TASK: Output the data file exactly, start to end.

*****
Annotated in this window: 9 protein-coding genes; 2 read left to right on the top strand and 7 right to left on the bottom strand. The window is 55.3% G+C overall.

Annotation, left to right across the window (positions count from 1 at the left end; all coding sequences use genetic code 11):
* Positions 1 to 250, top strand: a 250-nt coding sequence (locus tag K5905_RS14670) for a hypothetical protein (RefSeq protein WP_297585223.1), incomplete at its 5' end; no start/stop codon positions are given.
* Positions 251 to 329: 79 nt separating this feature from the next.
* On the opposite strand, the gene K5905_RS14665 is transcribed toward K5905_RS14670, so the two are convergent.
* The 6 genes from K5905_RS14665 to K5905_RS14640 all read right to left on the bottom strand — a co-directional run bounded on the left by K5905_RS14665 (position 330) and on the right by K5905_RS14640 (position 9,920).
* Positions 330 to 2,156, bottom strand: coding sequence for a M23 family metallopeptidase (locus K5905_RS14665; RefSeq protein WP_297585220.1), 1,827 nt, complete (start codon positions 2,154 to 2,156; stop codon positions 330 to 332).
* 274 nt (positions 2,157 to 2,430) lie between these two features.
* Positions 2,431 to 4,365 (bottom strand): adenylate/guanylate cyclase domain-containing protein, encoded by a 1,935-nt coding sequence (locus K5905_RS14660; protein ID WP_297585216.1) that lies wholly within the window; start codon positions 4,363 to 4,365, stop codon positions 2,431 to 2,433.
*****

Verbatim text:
Annotated in this window: 9 protein-coding genes; 2 read left to right on the top strand and 7 right to left on the bottom strand. The window is 55.3% G+C overall.

Annotation, left to right across the window (positions count from 1 at the left end; all coding sequences use genetic code 11):
* Positions 1 to 250, top strand: a 250-nt coding sequence (locus tag K5905_RS14670) for a hypothetical protein (RefSeq protein WP_297585223.1), incomplete at its 5' end; no start/stop codon positions are given.
* Positions 251 to 329: 79 nt separating this feature from the next.
* On the opposite strand, the gene K5905_RS14665 is transcribed toward K5905_RS14670, so the two are convergent.
* The 6 genes from K5905_RS14665 to K5905_RS14640 all read right to left on the bottom strand — a co-directional run bounded on the left by K5905_RS14665 (position 330) and on the right by K5905_RS14640 (position 9,920).
* Positions 330 to 2,156, bottom strand: coding sequence for a M23 family metallopeptidase (locus K5905_RS14665; RefSeq protein WP_297585220.1), 1,827 nt, complete (start codon positions 2,154 to 2,156; stop codon positions 330 to 332).
* 274 nt (positions 2,157 to 2,430) lie between these two features.
* Positions 2,431 to 4,365 (bottom strand): adenylate/guanylate cyclase domain-containing protein, encoded by a 1,935-nt coding sequence (locus K5905_RS14660; protein ID WP_297585216.1) that lies wholly within the window; start codon positions 4,363 to 4,365, stop codon positions 2,431 to 2,433.